References in classic literature ?
Happening to arrive at the door as it was opened to the afternoon milkman, I was reminded of Mr.
"They aren't to be killed," said the milkman, "if that can possibly be avoided."
The tradesman leaves his counter, and the car-man his waggon; the butcher throws down his tray; the baker his basket; the milkman his pail; the errand-boy his parcels; the school-boy his marbles; the paviour his pickaxe; the child his battledore.
I made my way to the poor child, who was one of the dirtiest little unfortunates I ever saw, and found him very hot and frightened and crying loudly, fixed by the neck between two iron railings, while a milkman and a beadle, with the kindest intentions possible, were endeavouring to drag him back by the legs, under a general impression that his skull was compressible by those means.
'The milkman said he knew of two young ladies of the highest respectability who were in search of a suitable establishment, and he took a card,' interposed Mrs Wilfer, with severe monotony, as if she were reading an Act of Parliament aloud.
He might come over the roof; and eventually some one did; but now it was broad daylight, and I flung the door open in the milkman's face, which whitened at the shock as though I had ducked him in his own pail.
The milkman, baker, grocer, and butcher inquired how she did, poor Mrs.
A milkman was distributing the contents of his cans from door to door; and the harsh peal of a fisherman's conch shell was heard far off, around the corner.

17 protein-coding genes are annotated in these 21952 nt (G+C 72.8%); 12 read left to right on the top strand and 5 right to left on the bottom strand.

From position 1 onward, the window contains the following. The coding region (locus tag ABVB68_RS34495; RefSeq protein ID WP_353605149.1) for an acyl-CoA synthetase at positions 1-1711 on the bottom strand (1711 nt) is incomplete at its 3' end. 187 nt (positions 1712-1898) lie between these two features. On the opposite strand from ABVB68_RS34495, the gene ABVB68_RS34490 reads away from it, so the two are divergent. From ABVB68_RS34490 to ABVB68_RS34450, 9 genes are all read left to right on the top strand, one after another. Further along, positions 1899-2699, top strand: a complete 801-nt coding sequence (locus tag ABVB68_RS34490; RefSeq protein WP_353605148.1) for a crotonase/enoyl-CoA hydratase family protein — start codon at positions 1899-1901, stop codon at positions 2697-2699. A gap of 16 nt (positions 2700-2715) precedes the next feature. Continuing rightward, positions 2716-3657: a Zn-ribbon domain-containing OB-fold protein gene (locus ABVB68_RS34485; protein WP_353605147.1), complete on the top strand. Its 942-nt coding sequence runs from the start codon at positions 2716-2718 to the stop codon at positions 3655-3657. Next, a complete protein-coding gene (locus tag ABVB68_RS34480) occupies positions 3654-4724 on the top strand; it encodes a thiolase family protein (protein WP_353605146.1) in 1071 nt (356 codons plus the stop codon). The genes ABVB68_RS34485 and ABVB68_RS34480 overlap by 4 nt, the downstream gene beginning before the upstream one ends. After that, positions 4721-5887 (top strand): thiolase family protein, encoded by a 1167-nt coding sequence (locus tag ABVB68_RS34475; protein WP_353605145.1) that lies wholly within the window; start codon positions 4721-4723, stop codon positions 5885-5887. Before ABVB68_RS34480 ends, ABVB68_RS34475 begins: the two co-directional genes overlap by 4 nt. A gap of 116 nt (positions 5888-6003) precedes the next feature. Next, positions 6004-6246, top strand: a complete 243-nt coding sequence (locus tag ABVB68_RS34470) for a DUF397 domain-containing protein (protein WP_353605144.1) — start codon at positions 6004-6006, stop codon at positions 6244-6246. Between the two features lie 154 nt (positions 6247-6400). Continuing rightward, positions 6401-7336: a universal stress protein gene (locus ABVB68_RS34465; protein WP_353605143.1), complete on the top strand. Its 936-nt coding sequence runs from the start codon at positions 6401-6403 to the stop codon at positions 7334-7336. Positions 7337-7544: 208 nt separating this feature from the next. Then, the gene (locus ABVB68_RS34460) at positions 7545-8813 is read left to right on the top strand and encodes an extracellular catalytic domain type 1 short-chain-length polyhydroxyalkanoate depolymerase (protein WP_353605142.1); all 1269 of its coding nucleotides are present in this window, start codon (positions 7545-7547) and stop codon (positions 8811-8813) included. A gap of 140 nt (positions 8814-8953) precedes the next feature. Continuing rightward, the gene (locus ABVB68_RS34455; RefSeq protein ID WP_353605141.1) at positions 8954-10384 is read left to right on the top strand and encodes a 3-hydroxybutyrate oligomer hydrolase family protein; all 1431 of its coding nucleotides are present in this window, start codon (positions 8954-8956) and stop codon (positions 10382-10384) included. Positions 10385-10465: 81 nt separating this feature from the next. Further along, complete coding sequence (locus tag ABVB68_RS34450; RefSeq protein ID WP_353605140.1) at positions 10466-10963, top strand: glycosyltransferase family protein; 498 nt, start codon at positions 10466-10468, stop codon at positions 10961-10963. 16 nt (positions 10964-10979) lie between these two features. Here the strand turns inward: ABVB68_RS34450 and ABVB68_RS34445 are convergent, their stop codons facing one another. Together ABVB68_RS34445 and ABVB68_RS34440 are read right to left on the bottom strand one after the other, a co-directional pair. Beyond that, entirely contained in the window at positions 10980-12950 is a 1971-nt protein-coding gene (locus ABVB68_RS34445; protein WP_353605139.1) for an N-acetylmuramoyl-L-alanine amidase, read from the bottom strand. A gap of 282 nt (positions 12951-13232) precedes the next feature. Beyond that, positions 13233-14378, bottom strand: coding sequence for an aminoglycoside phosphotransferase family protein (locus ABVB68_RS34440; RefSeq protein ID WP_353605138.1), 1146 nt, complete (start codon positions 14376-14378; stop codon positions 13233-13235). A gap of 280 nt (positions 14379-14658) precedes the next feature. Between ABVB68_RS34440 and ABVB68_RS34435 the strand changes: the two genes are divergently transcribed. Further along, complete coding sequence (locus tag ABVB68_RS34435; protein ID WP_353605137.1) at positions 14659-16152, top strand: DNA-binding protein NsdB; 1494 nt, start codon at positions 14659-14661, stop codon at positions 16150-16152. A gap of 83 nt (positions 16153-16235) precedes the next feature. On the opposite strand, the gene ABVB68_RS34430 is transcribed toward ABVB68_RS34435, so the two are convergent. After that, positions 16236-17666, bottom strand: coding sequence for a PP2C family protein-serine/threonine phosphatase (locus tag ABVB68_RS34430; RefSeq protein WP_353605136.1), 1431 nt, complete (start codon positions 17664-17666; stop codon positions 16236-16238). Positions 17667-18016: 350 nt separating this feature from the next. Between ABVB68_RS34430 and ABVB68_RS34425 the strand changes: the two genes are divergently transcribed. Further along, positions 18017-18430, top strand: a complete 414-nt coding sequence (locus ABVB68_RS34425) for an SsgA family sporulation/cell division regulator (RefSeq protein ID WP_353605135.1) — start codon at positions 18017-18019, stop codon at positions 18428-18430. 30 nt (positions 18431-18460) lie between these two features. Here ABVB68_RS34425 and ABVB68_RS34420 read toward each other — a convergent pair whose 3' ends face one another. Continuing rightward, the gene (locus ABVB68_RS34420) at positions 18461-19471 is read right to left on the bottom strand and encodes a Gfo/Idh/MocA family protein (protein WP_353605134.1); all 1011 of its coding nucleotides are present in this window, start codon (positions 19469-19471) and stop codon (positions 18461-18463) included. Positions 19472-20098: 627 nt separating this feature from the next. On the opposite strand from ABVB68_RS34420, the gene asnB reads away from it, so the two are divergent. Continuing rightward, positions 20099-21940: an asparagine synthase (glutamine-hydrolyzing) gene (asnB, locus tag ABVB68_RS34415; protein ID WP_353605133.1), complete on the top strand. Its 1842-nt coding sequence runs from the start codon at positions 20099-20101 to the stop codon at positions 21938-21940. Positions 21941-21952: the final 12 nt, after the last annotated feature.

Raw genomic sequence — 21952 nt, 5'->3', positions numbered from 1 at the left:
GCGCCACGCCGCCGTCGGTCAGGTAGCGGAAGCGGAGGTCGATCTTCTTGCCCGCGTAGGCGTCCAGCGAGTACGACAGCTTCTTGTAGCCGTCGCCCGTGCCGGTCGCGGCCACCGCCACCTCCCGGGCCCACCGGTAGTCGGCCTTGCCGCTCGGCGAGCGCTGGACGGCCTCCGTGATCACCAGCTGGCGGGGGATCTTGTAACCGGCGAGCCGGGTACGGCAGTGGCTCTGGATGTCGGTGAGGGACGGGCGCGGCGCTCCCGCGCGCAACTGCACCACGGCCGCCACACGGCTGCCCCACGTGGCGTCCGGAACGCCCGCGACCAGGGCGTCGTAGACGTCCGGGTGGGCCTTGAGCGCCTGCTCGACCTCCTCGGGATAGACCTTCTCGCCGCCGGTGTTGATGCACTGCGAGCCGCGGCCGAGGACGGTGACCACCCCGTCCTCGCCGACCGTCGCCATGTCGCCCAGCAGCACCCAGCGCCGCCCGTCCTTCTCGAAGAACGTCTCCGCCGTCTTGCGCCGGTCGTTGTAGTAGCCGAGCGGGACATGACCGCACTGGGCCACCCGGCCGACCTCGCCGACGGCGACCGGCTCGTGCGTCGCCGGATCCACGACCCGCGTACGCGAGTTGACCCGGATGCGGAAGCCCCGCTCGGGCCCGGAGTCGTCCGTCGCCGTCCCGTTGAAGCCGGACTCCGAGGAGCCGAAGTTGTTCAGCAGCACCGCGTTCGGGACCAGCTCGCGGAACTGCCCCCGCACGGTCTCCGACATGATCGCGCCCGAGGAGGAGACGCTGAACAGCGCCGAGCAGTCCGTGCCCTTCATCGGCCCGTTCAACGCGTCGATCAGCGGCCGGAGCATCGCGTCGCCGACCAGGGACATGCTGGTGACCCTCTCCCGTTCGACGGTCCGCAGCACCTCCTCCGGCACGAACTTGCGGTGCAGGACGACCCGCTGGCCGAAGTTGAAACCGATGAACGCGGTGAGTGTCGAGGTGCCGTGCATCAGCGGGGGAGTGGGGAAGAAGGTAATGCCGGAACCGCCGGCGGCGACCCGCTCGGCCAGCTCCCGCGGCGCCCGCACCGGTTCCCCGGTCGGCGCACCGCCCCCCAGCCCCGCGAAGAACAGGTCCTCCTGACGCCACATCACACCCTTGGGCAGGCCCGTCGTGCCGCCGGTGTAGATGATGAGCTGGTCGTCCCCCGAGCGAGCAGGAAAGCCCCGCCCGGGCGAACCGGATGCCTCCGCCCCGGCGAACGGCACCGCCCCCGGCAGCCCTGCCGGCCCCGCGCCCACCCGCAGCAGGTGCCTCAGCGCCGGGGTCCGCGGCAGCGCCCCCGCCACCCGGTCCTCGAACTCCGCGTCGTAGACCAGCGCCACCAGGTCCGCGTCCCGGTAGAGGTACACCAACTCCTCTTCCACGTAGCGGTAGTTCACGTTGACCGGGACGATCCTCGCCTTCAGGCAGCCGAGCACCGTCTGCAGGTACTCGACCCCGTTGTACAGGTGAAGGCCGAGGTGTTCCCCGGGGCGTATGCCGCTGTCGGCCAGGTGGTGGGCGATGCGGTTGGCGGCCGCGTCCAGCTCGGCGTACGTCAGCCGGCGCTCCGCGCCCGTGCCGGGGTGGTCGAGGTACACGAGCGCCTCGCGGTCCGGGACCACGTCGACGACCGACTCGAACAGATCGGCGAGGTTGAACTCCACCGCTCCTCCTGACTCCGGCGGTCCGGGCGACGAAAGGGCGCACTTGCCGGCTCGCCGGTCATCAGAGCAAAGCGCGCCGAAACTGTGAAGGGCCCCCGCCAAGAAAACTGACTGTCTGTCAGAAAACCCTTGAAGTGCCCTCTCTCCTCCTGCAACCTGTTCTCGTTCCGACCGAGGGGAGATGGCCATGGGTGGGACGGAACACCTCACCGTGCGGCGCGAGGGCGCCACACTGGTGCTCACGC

Mary Donahue, who had taken three pints from the milkman, now took one pint.
Whether it was brought in by the birds of the air, or came blowing in with the very air itself, when the casement windows were set open; whether the baker brought it kneaded into the bread, or the milkman delivered it as part of the adulteration of his milk; or the housemaids, beating the dust out of their mats against the gateposts, received it in exchange deposited on the mats by the town atmosphere; certain it is that the news permeated every gable of the old building before Miss Twinkleton was down, and that Miss Twinkleton herself received it through Mrs.
Katerina Ivanovna observed contemptuously that all knew what her family was and that on that very certificate of honour it was stated in print that her father was a colonel, while Amalia Ivanovna's father--if she really had one--was probably some Finnish milkman, but that probably she never had a father at all, since it was still uncertain whether her name was Amalia Ivanovna or Amalia Ludwigovna.
In came the cook, with her brother's particular friend, the milkman. In came the boy from over the way, who was suspected of not having board enough from his master; trying to hide himself behind the girl from next door but one, who was proved to have had her ears pulled by her mistress.